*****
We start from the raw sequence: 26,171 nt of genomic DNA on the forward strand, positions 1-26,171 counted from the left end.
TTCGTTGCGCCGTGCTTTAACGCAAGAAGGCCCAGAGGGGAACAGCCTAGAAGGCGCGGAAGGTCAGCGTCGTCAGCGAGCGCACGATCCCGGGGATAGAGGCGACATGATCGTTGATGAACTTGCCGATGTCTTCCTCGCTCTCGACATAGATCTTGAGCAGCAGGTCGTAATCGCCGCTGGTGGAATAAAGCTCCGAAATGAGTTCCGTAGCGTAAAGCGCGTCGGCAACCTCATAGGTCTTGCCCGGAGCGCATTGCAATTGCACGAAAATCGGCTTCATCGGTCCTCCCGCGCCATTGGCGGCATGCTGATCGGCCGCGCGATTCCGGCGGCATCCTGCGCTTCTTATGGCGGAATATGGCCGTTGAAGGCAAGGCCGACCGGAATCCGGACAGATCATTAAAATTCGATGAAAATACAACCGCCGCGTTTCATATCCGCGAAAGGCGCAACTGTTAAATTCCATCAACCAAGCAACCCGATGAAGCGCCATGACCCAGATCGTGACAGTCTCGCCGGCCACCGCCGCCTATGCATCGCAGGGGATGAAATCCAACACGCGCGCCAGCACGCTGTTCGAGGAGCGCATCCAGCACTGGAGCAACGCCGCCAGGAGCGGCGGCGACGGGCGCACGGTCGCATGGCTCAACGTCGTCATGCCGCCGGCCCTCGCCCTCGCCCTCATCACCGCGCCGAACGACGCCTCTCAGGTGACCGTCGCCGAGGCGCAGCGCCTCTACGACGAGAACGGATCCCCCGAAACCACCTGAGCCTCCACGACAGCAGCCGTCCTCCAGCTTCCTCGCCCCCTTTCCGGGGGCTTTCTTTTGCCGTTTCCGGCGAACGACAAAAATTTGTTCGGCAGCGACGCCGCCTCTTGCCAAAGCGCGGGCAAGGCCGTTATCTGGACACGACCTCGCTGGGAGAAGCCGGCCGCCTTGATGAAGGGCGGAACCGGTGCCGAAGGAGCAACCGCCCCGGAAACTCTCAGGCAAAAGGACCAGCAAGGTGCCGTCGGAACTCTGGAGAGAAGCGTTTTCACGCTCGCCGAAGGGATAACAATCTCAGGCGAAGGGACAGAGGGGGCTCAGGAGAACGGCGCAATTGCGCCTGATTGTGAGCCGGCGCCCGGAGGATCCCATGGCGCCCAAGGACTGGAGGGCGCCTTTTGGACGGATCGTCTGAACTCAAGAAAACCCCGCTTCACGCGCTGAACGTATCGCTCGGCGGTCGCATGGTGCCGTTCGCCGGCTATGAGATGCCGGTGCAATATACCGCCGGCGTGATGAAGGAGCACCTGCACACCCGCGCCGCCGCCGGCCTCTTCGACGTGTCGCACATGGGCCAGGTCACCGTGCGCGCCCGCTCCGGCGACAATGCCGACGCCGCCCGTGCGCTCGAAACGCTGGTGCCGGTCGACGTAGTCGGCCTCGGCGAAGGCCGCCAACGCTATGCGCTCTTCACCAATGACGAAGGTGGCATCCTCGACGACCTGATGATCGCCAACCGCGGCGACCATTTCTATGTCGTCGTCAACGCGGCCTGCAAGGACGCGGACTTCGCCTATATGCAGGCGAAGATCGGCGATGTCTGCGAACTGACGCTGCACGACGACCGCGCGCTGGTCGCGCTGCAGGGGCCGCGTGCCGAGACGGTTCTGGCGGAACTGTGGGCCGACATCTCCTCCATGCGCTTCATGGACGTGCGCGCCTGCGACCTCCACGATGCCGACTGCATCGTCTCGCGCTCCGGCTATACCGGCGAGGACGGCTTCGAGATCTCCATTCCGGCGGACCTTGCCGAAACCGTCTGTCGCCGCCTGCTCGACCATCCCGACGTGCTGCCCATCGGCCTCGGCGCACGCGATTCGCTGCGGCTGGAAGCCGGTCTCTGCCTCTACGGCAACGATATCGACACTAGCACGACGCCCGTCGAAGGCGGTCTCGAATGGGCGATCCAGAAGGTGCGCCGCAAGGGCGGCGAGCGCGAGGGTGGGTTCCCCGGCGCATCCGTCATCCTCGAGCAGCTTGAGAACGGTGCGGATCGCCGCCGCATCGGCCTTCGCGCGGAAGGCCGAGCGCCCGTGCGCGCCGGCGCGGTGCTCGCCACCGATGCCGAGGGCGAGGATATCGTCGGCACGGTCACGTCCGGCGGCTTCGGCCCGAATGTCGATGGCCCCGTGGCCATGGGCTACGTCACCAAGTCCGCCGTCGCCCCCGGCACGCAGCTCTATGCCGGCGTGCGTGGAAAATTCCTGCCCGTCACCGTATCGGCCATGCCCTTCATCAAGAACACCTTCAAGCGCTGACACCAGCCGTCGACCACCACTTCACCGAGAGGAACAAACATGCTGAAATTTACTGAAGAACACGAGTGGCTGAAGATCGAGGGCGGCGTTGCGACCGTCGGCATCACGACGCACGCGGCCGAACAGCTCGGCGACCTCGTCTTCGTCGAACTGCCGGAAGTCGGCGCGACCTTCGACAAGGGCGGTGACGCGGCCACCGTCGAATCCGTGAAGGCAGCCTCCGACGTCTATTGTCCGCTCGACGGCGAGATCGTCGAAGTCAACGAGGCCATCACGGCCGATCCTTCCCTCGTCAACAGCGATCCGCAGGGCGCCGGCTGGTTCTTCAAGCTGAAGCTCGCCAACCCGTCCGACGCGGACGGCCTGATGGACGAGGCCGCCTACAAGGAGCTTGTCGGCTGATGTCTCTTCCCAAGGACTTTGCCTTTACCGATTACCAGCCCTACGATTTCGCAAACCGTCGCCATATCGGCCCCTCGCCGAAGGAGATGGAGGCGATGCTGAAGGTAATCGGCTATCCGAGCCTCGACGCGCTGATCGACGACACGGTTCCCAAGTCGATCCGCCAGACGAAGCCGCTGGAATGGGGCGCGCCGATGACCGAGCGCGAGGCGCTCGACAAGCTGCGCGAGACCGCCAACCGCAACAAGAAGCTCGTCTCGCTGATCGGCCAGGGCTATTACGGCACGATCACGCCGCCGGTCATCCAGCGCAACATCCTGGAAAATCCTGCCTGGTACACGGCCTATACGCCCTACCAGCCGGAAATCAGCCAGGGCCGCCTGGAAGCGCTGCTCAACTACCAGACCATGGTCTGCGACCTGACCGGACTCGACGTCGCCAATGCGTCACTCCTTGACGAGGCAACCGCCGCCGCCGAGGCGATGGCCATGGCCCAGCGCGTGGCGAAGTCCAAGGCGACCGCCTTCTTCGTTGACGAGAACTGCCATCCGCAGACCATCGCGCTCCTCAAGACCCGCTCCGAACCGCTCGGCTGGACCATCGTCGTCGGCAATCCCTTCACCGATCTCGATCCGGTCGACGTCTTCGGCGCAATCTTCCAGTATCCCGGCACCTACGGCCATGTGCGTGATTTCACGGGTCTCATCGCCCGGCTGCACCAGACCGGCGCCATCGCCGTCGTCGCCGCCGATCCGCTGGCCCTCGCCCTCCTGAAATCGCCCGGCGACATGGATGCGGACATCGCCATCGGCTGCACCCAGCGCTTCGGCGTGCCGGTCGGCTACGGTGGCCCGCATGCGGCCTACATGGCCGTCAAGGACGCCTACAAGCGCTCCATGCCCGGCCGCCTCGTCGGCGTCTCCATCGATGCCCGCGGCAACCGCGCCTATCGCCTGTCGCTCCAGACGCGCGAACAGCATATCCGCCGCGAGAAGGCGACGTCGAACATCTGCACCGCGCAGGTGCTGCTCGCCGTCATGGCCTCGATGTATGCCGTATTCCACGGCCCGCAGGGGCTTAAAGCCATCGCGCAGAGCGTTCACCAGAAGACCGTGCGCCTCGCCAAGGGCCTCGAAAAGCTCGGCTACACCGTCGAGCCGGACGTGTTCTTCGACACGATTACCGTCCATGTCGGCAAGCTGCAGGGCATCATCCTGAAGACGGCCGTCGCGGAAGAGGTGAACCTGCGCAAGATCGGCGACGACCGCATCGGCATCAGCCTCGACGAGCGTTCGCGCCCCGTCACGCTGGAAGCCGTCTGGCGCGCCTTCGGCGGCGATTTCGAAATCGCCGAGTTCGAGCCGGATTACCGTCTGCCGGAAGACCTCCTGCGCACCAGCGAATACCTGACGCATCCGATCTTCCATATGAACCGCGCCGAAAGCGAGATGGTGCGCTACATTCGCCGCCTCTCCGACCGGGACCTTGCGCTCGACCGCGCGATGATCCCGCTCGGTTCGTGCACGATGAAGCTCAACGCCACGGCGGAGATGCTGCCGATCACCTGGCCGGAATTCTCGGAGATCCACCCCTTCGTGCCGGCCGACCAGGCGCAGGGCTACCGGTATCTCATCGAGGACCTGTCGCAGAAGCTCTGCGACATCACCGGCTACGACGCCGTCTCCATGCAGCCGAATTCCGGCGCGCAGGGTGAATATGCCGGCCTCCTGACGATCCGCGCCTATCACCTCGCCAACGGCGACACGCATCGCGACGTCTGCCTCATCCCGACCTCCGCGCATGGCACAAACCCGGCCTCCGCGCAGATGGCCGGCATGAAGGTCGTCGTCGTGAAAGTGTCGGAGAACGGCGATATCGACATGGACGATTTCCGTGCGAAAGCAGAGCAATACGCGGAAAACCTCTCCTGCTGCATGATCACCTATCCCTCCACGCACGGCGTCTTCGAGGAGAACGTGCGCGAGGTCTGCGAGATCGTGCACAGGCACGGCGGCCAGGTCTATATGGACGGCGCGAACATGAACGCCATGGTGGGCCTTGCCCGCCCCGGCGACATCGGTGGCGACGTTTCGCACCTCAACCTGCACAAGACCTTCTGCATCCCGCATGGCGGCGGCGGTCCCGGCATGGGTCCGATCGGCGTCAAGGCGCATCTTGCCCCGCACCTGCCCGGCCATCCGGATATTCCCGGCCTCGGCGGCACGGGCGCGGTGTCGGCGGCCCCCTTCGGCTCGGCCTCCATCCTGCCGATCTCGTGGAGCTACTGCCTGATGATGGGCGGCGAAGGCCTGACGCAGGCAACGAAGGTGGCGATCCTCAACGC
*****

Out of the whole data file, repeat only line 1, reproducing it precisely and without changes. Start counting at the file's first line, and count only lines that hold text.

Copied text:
We start from the raw sequence: 26,171 nt of genomic DNA on the forward strand, positions 1-26,171 counted from the left end.